June 1 – YERCAUD
Yercaud stands on a hill and a good road with 20 hairpin bends leads up to it. The road did not exist when the Brothers decided in 1917 to move into a house standing at an altitude of 1,500 metres, far from the hot plain; the house stood in a small town where they used to take a rest in summer; the Sisters of St Joseph of Cluny were running-a boarding school there catering for European and Anglo-Indian girls. After helping the priests of the Foreign Missions for 14 years in Pondichery, Tindivanam and Bangalore, what the Brothers wanted most of all was to run a school of their own.
Actually they founded two schools at the same time. an English-medium school for well-off boarders and a Tamil-medium school for the local children. The first one, Montfort’School, was beaded by Br. Eugene.:Marie until 1943 (with a six-year brea from 1930 to 1936). The second, St Joseph’s, was first run by the Brothers, but was handed over to lay people in 1933 and struggled along until Br. Louis-Mary, the first Jndian·-born Brother, who had been headmaster from 1926 to 1933, took over the management in 1944. It kept growing and became a secondary school in 1976, then, in 1989 a technical school offering courses in electricity and fitting.
Montfort School soon became internationally renowned: right from the start it took students from all over India and from the Asian English-speaking countries (Thailand, Singapore, Kuwait, Iran, etc.). Its vast complex includes large schoolrooms, many laboratories, seven playing grounds, a swimming pool, an assembly hall, a chapel for Catholic students and a prayer room for other religious denominations. The students’ uniform is in three different colours: a khaki one for weekdays, a white one for Sundays, and one for festive occasions (grey trousers, blue jacket with the school badge, white shirt and blue tie). Although the number of students is not as big as those attending St Gabriel’s School at Saint-Laurent, the two schools resemble by their structures, their spirit, their old boys’ association and their influence. One of the old boys of Yercaud who is now a Jesuit priest has written, “I have travelled all over the world but I do not think I have found anywhere a better education than that given at Yercaud for character and physical training, artistic development and Christian values.”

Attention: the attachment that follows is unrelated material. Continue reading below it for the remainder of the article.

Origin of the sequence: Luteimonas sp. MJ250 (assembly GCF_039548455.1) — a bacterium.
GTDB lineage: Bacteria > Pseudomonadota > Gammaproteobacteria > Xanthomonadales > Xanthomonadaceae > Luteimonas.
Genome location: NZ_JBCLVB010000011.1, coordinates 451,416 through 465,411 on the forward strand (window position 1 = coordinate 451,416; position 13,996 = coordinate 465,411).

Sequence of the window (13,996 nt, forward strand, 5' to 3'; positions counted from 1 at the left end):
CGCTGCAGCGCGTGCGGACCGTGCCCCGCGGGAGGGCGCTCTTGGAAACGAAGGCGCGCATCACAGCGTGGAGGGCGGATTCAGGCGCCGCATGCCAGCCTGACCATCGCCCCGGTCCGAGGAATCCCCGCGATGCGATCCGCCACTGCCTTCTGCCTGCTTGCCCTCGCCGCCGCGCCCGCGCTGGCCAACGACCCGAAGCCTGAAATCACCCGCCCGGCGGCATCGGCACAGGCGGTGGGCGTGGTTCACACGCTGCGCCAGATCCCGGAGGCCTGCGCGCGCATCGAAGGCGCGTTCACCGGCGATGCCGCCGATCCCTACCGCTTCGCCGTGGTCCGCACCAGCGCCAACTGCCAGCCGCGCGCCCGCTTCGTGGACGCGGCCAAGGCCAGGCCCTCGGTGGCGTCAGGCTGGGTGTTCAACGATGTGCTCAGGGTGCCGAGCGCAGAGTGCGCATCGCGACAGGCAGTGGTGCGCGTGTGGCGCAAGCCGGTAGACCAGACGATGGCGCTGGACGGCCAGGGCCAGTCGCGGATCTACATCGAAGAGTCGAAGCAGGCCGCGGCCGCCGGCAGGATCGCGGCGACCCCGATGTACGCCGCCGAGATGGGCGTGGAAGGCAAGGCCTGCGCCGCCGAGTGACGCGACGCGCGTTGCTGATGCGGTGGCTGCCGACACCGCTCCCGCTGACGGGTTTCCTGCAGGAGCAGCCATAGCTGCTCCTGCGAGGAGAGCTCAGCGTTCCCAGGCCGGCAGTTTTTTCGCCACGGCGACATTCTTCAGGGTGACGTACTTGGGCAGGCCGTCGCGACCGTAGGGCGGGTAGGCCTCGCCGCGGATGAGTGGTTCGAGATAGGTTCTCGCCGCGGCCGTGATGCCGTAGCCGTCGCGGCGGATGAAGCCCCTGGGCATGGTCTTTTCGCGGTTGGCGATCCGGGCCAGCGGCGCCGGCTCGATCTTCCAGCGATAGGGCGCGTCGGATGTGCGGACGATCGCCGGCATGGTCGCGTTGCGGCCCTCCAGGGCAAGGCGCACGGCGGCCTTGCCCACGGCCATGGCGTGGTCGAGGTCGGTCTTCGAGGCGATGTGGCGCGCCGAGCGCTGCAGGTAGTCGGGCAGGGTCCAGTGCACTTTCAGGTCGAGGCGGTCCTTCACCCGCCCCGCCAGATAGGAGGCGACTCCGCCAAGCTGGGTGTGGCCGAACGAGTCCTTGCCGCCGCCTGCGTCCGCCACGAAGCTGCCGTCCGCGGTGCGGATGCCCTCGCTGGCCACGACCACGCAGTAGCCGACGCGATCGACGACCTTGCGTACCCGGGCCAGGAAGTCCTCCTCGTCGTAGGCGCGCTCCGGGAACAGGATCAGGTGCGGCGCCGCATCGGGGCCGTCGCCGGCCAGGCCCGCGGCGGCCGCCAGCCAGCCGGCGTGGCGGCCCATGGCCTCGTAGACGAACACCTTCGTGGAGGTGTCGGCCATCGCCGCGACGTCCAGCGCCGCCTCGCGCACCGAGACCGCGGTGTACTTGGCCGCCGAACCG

In Yercaud also, at the foot of Montfort School, is Saint Louis Provincial House built in 1961; two kilometres away is Eachinkadu novitiate acquired in 1952 and including a community cemetery; finally a dozen kilometres away, is Honey Rock estate, bought in 1933; it is a coffee plantation employing some 60 workmen.
In 1993, when the South India Province was divided into two Regions, one of them was called the Yercaud Region. On 28 April1998 the Region became a Province. It includes northern Tamilnadu and is likely to spread to the neighbouring States of Kamataka and Kerala.